Respondents cannot prevail upon the argument that the use of the word ‘notify’ or the giving of Mrs. McQuarrie's telephone number in the second paragraph of the writing indicates a sense of urgency, or that deceased used the words ‘dispose of my belongings' in the sense of authorizing Hayter and McQuarrie to transfer her personal effects, jewelry and removable objects to a place of safekeeping in order to protect them from falling into the hands of the daughters-in-law. Nothing but speculation underlies that argument. It is true that the word ‘dispose’ is: ‘A broad any comprehensive term, with many shades of meaning, described as ‘nomen generalissimum,’ and standing by itself, without qualification, * * * has been said to have no technical signification.' 27 C.J.S. p. 345. But it has a familiar meaning when used in wills, as is evident from the quotations of the Richburg, Tinsley and Lidston cases, supra.

What Mrs. Kuttler obviously desired was that her donees have the power to distribute her ‘belongings' if she should die before executing a new and formal will. To say that she wanted something less is to deny the obvious. Of course, the fact that she expected to make a later and more formal will would not detract from the testamentary character of the one in question. Richberg v. Robbins, 33 Tenn.App. 66, 228 S.W.2d 1019, 1022; Henderson v. Henderson, 183 Va. 663, 33 S.E.2d 181, 183; 1 Page on Wills (Lifetime Ed.) § 50, p. 112; 94 C.J.S. Wills § 129, p. 905.

Upon the issue of whether the writing should be probated, it is unnecessary to consider whether the term ‘belongings' as used therein would include decedent's real estate, because a document may be a will although it disposes of only part of the testator's property. Intestacy as to a portion of the decedent's estate is a familiar situation.

However, this question must be determined in connection with the appeals involving the right to letters. (All matters on appeal are included in a written order signed by the judge and filed on October 23, 1956.) Appellant Hayter applied for letters testamentary; that petition was denied and he appeals from the ruling. Appellant Bertha McQuarrie applied for letters of administration with-the-will-annexed and appeals from the portion of the said order which denies her application. Michael M. Kuttler, as general guardian for minor grandchildren Joan Perry Kuttler and William Brent Kuttler, and as guardian ad litem for the other grandchild, Nancy Ann Kuttler, petitioned for letters of administration; this petition was granted and Hayter and McQuarrie appeal from that ruling.

The will names no executor, nor does it appoint one according to the tenor. See 20 Cal.Jur.2d § 115, p. 166. Moreover, a holding that the second paragraph of the document confers a power of appointment upon Hayter and McQuarrie precludes a further ruling that they were thereby appointed executors; the two interpretations are mutually exclusive. The denial of Hayter's petition for letters testamentary must be affirmed.

The conflicting petitions of McQuarrie and of Michael M. Kuttler, as guardian, for letters of administration require solution of the question whether the phrase ‘my belongings' embraces decedent's entire estate, including her real property. This follows from the fact that Probate Code, §§ 409 and 422 give the grandchildren priority of right over a sister and over Hayter (‘any person legally competent’), provided that the grandchildren ‘are entitled to succeed to the estate or some portion thereof’ (20 Cal.Jur.2d § 122, p. 175). If the will does not dispose of the realty the grandchildren do succeed as heirs to that portion of the estate, and their guardian is entitled to letters c. t. a. in preference to Mrs. McQuarrie (20 Cal.Jur.2d § 122, p. 176), for he stands in the same position with respect to letters as do his wards. 20 Cal.Jur.2d § 102, p. 150, § 140, p. 204. But if the phrase ‘my belongings' includes realty, the grandchildren take nothing and appellant McQuarrie has the better right to letters of administration. In order to solve this problem a present construction of that phase of the will is inescapable.2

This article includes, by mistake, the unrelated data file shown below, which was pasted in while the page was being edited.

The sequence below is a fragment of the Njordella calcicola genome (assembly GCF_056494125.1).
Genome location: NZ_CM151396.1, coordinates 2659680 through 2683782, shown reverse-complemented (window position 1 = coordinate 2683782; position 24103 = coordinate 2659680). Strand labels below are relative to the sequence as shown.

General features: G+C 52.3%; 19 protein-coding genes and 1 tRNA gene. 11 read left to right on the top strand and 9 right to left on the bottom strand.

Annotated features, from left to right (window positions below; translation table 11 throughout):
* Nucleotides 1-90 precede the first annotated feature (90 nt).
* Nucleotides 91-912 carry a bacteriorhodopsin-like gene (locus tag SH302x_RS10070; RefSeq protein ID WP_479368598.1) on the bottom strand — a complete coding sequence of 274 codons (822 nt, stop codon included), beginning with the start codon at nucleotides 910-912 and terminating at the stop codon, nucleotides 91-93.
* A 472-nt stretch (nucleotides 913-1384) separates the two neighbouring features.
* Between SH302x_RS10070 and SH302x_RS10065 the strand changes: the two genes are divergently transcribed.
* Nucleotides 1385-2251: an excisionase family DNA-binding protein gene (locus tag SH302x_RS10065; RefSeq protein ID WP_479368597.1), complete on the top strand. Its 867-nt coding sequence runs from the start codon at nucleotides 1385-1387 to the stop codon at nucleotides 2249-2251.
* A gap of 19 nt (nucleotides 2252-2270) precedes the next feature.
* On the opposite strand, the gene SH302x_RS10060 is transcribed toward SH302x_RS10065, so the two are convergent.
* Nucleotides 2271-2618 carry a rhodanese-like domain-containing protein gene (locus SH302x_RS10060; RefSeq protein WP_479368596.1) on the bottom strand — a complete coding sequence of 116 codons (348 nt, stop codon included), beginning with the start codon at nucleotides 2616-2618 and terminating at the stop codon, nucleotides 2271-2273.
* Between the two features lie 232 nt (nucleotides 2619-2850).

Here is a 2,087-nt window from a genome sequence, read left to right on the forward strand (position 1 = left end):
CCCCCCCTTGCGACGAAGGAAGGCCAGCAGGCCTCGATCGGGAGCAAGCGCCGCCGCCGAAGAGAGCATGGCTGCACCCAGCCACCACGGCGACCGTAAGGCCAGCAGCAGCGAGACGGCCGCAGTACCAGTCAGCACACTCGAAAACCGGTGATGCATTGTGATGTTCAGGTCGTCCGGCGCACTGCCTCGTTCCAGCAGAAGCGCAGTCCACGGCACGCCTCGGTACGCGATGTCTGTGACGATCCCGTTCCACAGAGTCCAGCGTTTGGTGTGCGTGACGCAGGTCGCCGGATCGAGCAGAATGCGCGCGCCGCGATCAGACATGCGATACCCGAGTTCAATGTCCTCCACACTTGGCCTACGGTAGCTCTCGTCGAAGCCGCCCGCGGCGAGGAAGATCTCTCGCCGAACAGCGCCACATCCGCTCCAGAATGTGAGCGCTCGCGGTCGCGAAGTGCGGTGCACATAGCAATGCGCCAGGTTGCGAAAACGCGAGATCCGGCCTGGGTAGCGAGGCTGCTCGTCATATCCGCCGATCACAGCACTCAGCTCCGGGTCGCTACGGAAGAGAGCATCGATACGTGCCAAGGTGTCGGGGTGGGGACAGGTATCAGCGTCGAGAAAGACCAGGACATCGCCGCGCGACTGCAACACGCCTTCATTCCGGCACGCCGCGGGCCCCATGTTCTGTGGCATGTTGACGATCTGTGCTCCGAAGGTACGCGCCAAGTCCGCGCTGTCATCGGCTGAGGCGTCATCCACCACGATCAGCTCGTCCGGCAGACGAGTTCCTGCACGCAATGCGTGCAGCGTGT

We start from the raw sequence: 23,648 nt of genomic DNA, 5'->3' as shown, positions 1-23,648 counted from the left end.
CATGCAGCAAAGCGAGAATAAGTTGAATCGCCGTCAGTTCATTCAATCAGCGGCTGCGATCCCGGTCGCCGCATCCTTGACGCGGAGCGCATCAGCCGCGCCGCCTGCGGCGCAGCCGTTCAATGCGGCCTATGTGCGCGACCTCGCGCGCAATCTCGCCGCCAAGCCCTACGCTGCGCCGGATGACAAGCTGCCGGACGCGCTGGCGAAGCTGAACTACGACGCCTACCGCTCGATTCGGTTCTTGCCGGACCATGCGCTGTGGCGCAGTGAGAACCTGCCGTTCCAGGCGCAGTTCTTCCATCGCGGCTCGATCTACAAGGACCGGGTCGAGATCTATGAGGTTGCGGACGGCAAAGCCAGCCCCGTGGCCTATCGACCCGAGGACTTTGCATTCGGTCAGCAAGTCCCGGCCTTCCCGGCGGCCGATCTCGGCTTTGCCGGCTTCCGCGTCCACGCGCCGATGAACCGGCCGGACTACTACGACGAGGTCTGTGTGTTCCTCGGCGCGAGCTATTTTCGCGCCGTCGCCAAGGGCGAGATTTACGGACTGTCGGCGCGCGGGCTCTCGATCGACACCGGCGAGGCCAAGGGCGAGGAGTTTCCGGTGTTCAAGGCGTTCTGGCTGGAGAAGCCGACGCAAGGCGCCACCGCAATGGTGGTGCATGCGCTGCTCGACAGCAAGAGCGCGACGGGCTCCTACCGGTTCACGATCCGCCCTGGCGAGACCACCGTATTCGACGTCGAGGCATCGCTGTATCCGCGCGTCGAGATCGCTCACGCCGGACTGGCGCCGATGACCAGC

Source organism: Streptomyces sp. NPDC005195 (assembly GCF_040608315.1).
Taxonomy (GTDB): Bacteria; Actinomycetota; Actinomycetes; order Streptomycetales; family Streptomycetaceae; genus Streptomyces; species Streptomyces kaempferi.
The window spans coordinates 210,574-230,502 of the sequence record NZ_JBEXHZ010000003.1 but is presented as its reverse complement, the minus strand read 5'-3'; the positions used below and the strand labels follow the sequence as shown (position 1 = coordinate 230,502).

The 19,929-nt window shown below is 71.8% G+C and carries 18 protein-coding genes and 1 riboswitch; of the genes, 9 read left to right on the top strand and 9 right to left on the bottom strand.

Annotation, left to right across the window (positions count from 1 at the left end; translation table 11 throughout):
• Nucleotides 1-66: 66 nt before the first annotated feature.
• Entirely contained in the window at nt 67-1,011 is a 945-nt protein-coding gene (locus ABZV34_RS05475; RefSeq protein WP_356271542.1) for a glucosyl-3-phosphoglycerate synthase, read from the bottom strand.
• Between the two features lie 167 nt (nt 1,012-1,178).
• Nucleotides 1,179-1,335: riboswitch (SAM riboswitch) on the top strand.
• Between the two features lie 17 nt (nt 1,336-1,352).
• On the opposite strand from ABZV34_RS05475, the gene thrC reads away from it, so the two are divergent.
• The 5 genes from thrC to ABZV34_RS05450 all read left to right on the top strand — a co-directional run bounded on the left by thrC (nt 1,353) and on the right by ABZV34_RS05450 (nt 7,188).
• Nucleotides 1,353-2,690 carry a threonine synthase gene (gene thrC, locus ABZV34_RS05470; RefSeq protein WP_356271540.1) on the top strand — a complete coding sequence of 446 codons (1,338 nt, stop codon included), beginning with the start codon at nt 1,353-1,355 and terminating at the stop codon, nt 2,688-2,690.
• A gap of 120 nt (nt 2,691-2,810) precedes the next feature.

The phrase ‘my belongings' may take on varied hues of meaning according to its matrix. Here there is nothing to indicate an intention to limit it to a portion of decedent's assets. She doubtless recognized, after the explanation made by her lawyer that she could not disinherit her grandchildren without giving the property to someone else, that they would take any part of her property that the will did not dispose of. Her obvious intent in making this stop-gap will was to prevent inheritance by the grandchildren or their mothers. The document must be so read as to effectuate that intent, if possible.

In Re Estate of Schuster, 137 Cal.App.2d 125, 289 P.2d 847, this court had under consideration the phrase ‘any and all the rest of my effects,’ as used in a holographic will. It affirmed a ruling that this was a bequest of the residuary estate rather than a disposition of clothing, furniture, paintings and other purely personal items not specifically bequeathed. At page 129 of 137 Cal.App.2d, at page 849 of 289 P.2d, it is said: ‘While the primary meaning of ‘effects' is personal property, it is a very general term and may include real property where that appears to be the intent of the testator. Whether it includes the latter class of property depends on the context of the will and the surrounding circumstances.’